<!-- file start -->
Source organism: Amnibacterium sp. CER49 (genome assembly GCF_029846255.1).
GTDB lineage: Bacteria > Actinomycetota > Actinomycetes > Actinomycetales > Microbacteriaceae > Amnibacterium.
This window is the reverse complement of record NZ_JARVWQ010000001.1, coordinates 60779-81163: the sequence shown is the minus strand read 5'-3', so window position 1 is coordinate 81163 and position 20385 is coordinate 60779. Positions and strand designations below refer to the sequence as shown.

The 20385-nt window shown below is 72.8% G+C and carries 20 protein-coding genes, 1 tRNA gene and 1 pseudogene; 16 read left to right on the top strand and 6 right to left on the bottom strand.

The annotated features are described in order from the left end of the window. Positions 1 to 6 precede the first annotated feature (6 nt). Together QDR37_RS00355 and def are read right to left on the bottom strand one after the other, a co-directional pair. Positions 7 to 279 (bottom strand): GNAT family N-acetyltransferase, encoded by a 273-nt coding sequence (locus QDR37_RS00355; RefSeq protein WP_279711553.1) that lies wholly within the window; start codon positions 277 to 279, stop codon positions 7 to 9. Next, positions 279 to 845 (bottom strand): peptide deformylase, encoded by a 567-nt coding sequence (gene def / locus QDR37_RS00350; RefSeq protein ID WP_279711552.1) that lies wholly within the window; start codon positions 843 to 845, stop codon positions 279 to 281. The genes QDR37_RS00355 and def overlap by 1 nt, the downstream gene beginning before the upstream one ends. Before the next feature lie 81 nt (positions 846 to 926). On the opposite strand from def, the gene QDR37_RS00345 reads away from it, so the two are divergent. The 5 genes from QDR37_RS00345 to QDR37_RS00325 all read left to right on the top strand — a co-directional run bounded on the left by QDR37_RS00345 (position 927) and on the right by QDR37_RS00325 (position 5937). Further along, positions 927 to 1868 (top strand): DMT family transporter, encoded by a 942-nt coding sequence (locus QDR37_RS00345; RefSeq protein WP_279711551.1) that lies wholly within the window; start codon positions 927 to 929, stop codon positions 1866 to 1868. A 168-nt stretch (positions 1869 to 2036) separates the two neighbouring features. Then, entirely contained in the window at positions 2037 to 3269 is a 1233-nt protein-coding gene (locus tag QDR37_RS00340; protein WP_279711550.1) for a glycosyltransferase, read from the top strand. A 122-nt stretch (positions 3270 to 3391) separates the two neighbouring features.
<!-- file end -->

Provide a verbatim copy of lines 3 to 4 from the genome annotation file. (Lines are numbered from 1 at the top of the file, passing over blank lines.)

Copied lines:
This window is the reverse complement of record NZ_JARVWQ010000001.1, coordinates 60779-81163: the sequence shown is the minus strand read 5'-3', so window position 1 is coordinate 81163 and position 20385 is coordinate 60779. Positions and strand designations below refer to the sequence as shown.

The 20385-nt window shown below is 72.8% G+C and carries 20 protein-coding genes, 1 tRNA gene and 1 pseudogene; 16 read left to right on the top strand and 6 right to left on the bottom strand.